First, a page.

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Date: 2024
Abstract: FRA’s third survey on discrimination and hate crime against Jews in the EU reveals their experiences and perceptions of antisemitism, and shows the obstacles they face in living an openly Jewish life. The survey pre-dates the Hamas attacks on 7 October 2023 and Israel’s military response in Gaza. But the report includes information about antisemitism collected from 12 Jewish community organisations more recently. Jewish people have experienced more antisemitic incidents since October 2023, with some organisations reporting an increase of more than 400%. The survey results point to: Rising antisemitism: 80% of respondents feel that antisemitism has grown in their country in the five years before the survey. High levels of antisemitism online: 90% of respondents encountered antisemitism online in the year before the survey. Antisemitism in the public sphere: in the year before the survey, 56% of respondents encountered offline antisemitism from people they know and 51% in the media. Harassment: 37% say they were harassed because they are Jewish in the year before the survey. Most of them experienced harassment multiple times. Antisemitic harassment and violence mostly take place in streets, parks, or shops. Safety and security concerns: Most respondents continue to worry for their own (53%) and their family’s (60%) safety and security. Over the years, FRA research has shown that antisemitism tends to increase in times of tension in the Middle East. In this survey, 75% feel that people hold them responsible for the Israeli government’s actions because they are Jewish. Hidden lives: 76% hide their Jewish identity at least occasionally and 34% avoid Jewish events or sites because they do not feel safe. As a reaction to online antisemitism, 24% avoid posting content that would identify them as Jewish, 23% say that they limited their participation in online discussions, and 16% reduced their use of certain platforms, websites or services. The EU and its Member States have put in place measures against antisemitism, which have led to some progress. These include the EU’s first ever strategy on combating antisemitism and action plans in some EU countries. The report suggests concrete ways for building on that progress: Monitoring and adequately funding antisemitism strategies and action plans: This includes adopting plans in those EU countries which do not have them and developing indicators to monitor progress. Securing the safety and security of Jewish communities: Countries need to invest more in protecting Jewish people, working closely with the affected communities. Tackling antisemitism online: Online platforms need to address and remove antisemitic content online, to adhere tothe EU’s Digital Services Act. They also need to better investigate and prosecute illegal antisemitic content online. Encouraging reporting and improving recording of antisemitism: National authorities should step up efforts to raise rights awareness among Jews, encourage them to report antisemitic incidents and improve the recording of such incidents. Greater use of third-party and anonymous reporting could help. The survey covers Austria, Belgium, Czechia, Denmark, France, Germany, Hungary, Italy, the Netherlands, Poland, Romania, Spain and Sweden where around 96% of the EU’s estimated Jewish population live. Almost 8,000 Jews aged 16 or over took part in the online survey from January to June 2023. This is the third survey of its kind, following those of 2013 and 2018.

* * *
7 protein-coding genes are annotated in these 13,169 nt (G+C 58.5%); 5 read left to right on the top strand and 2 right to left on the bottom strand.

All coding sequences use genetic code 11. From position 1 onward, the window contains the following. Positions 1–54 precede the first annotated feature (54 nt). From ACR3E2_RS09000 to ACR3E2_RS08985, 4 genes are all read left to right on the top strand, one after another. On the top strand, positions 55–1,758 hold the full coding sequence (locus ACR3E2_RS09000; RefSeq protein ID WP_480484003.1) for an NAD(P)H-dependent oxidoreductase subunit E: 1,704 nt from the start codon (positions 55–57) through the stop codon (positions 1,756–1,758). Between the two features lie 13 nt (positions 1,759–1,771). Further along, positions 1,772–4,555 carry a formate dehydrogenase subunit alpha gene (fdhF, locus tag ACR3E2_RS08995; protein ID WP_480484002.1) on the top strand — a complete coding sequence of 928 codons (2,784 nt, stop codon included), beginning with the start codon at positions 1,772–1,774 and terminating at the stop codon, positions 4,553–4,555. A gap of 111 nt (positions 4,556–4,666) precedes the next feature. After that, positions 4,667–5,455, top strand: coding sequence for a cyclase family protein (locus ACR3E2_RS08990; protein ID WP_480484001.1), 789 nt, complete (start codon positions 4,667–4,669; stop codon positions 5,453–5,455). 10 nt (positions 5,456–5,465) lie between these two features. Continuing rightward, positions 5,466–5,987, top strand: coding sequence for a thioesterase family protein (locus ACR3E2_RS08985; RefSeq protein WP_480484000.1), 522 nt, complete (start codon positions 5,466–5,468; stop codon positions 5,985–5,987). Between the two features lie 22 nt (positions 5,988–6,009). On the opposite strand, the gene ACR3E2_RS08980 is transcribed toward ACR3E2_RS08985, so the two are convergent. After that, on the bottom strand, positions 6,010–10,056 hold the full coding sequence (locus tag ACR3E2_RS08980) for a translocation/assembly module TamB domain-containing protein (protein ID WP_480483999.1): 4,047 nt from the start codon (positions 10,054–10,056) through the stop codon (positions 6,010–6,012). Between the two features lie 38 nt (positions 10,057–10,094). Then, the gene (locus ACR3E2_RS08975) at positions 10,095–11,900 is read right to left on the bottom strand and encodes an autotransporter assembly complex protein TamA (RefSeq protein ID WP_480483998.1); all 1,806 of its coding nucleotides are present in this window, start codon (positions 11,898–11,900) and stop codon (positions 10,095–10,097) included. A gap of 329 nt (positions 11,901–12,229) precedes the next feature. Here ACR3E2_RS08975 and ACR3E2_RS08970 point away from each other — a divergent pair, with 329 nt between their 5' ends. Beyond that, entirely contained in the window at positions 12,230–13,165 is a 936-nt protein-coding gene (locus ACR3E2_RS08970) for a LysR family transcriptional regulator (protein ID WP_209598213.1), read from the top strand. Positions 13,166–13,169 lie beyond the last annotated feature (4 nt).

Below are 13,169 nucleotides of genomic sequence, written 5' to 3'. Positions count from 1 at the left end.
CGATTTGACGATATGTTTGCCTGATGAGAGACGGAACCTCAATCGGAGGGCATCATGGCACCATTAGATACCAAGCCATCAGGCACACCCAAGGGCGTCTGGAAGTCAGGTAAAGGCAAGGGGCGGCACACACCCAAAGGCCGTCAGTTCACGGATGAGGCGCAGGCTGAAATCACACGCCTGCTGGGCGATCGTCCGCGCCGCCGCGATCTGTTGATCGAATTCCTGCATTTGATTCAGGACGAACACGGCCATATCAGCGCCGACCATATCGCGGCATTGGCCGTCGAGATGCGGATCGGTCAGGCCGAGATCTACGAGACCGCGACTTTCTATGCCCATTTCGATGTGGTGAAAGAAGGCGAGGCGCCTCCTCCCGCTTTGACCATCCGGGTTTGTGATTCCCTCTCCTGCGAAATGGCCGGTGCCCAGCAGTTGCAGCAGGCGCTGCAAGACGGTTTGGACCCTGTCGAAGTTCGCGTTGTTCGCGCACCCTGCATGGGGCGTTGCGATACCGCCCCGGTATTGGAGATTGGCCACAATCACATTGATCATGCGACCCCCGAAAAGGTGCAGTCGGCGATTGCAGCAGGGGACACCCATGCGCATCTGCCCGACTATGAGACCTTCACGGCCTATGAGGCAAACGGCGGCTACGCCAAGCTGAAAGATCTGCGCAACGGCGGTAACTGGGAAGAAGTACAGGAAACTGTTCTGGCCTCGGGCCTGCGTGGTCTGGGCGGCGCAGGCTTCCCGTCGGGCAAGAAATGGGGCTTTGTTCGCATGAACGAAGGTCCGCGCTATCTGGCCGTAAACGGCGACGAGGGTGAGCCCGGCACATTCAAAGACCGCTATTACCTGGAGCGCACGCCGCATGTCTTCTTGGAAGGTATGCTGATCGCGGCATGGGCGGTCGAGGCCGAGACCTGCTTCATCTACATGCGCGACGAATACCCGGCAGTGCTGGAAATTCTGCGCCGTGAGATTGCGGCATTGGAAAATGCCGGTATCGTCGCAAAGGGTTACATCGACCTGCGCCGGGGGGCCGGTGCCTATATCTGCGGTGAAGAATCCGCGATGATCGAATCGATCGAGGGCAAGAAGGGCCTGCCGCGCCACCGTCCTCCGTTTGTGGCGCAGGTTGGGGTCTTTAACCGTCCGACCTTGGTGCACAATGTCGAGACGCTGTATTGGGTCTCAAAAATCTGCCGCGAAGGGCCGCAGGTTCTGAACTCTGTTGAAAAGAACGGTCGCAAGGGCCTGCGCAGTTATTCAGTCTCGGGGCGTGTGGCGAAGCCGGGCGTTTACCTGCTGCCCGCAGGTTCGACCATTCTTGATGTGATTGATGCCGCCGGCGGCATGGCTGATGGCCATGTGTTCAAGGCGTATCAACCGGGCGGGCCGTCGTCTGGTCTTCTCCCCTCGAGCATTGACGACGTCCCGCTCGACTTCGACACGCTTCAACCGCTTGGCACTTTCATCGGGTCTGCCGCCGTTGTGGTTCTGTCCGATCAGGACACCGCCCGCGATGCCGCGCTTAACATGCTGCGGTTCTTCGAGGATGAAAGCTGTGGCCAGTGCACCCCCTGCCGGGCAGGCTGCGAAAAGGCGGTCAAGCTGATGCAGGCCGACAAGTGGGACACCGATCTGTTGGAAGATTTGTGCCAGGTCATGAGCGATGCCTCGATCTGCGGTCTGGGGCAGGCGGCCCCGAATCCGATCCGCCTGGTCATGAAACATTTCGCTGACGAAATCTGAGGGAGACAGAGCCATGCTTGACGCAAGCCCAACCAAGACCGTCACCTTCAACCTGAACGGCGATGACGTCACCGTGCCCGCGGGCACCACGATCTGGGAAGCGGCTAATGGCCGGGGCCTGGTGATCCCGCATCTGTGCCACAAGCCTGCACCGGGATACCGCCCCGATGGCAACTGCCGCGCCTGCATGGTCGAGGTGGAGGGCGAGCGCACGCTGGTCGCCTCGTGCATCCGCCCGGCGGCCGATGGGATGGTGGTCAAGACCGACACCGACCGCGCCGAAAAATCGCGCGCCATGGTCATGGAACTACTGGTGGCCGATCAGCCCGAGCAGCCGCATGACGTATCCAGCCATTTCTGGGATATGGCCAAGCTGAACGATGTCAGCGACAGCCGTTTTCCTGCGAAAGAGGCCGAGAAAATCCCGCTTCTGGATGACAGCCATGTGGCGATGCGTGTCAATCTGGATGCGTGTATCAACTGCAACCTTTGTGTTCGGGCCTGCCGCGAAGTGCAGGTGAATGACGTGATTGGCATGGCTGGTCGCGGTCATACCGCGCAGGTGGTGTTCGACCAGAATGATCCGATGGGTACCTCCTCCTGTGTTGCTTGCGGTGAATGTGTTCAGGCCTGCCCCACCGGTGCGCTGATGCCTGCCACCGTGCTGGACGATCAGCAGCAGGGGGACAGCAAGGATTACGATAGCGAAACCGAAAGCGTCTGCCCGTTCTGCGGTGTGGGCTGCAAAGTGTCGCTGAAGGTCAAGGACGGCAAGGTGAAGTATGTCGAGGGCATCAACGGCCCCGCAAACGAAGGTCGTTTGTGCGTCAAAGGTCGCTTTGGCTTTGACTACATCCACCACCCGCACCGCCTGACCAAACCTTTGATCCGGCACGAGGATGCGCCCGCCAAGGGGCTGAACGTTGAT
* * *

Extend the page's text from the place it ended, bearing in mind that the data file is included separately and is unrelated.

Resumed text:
Date: 2024
Date: 2024
Abstract: The purpose of this study is to compare two groups of Jewish women, native-born and migrants, who reside in Brussels regarding their social integration into native-born Jewish and non-Jewish communities and the acculturation strategies they employ. It seems that Brussels is not as socially and culturally open, as perceived by the interviewees. Hence, the social networks of women in our study, as well as their acculturation patterns, differ in degree of separation between native-born Jewish women, non-Israeli immigrants and Israeli immigrants. The former maintain social networks characterized by fluid boundaries between them and the majority society, whereas non-Israeli immigrants are characterized by shared, not very dense networks with the native-born Jewish community and diasporic networks. Finally, Israeli women are characterized by almost completely closed social networks, which can be defined as a distinct “Israeli bubble.” As for their acculturation strategies, native-born women are those who are more integrated among non-Jews and native-born Jews, as expected from their familiarity with the culture and their long-term interactions, despite being partially marginalized as minority. Migrant women are less integrated and more separated from both native-born Jews and – to a larger extent – from non-Jews; so are Israelis. Social networks which gradually become communities are mainly created by women and maintained by them over the years. Therefore, the study of social networks, their structure and construction through daily interactions, and their contribution to the ethnic-diasporic community building have become the source of women’s strength in the host country – as immigrants and as a native-born minority group.